Because of all that I do – work with clients, speak, write books (just to name a few things on my plate), I’m often asked “Do you ever sleep?” The answer is yes – at least 8 to 9 hours a night. And I have a decent amount of leisure time to relax with my husband, family, and friends. My secret to having productive days is active time management.
Now, true confession here – I can’t say I use every technique every single day. No one is perfect, right?
But when I do use my system, tasks take less time than they would without this discipline. I’ll share my tips with you, and you can pick which ones work for you. For tools, you can use an old-school planner, cell phone, pen and legal pad, or poster board and crayons. Make your own system.
Here we go:
Track your Time
Do an experiment. For a week, log all your activities. What time did you start your day? How many calls did you make and how long was each? How much time did you waste on Facebook or Instagram? Be honest!
Time tracking is like budgeting – you have better control once you know where those minutes or pennies are being spent.
When the week is over, review your time log. When were you most productive? What distractions got in the way of your progress?
Plan the day ahead the night before
While you can try to do this in the morning, remember that you will probably wake up to 15 emails and 20 text messages. Chances are, these new messages will distract you and keep you from planning with a clear head. Think about:
· What absolutely has to get done no matter what?
· What tasks would you like to finish tomorrow?
· Do you have appointments or other commitments?
Group the tasks by priority, using the letters A, B, and C.
· Your must do tasks are As. Try to have no more than 3, or you will get overwhelmed.
· B tasks are things that you would like to complete, but can be postponed if time runs short. Again, keep the list at 3.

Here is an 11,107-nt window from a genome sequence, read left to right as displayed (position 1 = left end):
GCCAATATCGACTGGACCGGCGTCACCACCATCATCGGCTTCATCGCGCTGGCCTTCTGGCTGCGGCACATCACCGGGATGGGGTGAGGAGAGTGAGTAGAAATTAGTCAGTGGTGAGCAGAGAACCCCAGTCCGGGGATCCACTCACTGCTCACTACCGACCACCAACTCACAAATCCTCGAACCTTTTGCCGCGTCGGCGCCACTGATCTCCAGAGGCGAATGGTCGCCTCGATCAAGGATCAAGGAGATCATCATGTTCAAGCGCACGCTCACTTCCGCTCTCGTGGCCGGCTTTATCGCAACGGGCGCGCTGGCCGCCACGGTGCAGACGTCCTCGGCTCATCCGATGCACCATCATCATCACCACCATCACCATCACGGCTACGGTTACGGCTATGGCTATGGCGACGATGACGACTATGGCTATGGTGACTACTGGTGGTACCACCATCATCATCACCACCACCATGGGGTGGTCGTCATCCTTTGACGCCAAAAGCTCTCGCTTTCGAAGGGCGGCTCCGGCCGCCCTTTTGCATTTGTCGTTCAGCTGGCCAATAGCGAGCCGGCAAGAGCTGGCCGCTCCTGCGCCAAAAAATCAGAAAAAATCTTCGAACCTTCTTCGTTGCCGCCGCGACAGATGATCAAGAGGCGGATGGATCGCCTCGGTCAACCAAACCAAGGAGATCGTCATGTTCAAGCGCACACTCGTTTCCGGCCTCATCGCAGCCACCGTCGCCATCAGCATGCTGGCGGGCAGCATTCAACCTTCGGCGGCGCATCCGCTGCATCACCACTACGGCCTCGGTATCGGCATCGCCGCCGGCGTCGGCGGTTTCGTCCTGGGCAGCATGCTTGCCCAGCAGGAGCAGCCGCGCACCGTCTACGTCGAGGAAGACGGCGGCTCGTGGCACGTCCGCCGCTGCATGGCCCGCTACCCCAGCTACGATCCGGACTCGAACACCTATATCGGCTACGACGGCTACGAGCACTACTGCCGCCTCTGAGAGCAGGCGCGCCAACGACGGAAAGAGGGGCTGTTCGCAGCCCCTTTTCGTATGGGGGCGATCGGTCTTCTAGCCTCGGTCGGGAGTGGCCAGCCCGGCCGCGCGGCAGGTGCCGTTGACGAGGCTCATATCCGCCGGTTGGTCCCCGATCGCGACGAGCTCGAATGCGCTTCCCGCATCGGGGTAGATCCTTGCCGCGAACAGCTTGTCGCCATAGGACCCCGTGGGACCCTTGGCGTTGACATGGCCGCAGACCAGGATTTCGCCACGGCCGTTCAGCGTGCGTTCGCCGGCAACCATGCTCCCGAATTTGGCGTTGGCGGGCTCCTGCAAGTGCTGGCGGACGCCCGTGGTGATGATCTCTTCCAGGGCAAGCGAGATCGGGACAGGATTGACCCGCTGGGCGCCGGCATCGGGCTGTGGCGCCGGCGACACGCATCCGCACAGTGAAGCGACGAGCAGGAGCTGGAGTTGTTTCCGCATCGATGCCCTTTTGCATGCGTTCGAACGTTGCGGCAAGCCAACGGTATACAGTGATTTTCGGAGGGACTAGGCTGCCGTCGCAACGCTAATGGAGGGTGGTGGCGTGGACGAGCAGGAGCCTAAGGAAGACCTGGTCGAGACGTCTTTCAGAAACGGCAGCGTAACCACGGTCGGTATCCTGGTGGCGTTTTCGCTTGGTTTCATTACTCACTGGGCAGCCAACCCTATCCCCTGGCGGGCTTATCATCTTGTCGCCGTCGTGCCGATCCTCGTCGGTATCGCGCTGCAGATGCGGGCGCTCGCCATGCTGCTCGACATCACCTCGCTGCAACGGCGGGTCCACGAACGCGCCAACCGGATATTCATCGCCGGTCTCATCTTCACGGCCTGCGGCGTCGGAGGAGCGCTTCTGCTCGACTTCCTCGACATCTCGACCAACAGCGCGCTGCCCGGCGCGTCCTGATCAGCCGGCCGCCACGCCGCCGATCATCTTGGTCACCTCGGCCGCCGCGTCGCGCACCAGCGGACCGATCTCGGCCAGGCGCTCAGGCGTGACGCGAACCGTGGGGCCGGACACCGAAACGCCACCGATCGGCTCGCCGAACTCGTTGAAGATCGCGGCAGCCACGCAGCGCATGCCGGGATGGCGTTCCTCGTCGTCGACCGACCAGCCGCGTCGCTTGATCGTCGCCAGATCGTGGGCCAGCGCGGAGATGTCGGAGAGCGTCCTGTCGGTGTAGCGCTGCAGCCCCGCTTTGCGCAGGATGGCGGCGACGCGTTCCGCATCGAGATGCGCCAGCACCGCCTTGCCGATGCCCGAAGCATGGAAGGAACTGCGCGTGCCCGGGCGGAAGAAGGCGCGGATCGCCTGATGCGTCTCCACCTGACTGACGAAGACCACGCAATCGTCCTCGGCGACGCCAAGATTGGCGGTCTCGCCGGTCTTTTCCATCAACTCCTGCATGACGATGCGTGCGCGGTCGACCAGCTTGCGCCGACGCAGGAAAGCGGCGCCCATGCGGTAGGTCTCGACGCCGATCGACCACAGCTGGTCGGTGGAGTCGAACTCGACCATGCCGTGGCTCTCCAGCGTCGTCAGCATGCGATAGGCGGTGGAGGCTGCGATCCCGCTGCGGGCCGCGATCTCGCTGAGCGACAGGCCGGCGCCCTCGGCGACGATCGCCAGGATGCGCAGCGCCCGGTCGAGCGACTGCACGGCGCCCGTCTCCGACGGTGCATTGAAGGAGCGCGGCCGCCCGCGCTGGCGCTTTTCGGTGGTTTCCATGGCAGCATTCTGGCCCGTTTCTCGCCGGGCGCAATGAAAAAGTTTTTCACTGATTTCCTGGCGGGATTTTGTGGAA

· C tasks are low priority. You have flexibility on when you can complete them. If you are ahead of schedule and have finished your As and Bs – great! Start tackling the C list.
Create Time Blocks
I keep mine at 50 minutes. Your blocks may be longer or shorter. Again, do what works for you. Pick a task, set the timer on your phone, and GO! If a task is longer than your interval, you will have to break it up to fit into several slots. Once your interval time ends, treat yourself to a break. I suggest no longer than 10 minutes. (Set your timer again.) You want to refresh without losing momentum. Use that break to grab a snack or check you IG feed. After break time is up, reset the timer and start a new task, or get back to the one in progress. (Hint: if you finished your task early, reward yourself and add the extra minutes to break time. 😊)
Of course, if you have commitments that day, you will have to schedule your blocks around them.
Eliminate or Minimize Distractions
During my task blocks, I do not take unscheduled phone calls, check email, respond to texts, or waste time on social media. I am focused on my task and this means I get through my to-do list faster. When I do respond to an email or text, I do so with undivided attention. The same is true with scheduled phone calls.
For those of you who work with others, I know that avoiding interruptions is a lot harder. However, this is an example of teaching people how to treat you. Use your judgment, but if you can, say to an unexpected visitor, “may I come see you in 10 minutes, after I finish this task?” Don’t look up and keep working. Let people know they can’t get you off track whenever they feel like it, especially if it is to have a non-urgent conversation.
You can also turn off your phone ringer, disable email notification, and log out of your computer’s instant message program. Many companies are now offering alternative spaces to work away from your desk. Take advantage of them, and at least get through your As for the day.
Today’s uncompleted Bs become tomorrow’s As. The unfinished Cs become tomorrow’s Bs. This assumes you completed ALL of today’s As. If not, then you will have to reschedule tasks, while keeping your list for any given day at 9 items total. Or figure out other ways to get them all done. Delegation, anyone?
Maintain a Parking Lot
If you are like me, your brain is constantly coming up with new ideas or finding subjects to Google. That’s great, but a positive distraction is still a distraction. If a random thought pops into your head, write it down. Schedule time to brainstorm later or do it during your free time.
Forget about being a superhero. We all have days when we are tired, aren’t feeling well, or thinking about an upcoming holiday. You won’t be a perfect time manager every day, but if you structure as many days as you can, you will be a more productive entrepreneur.
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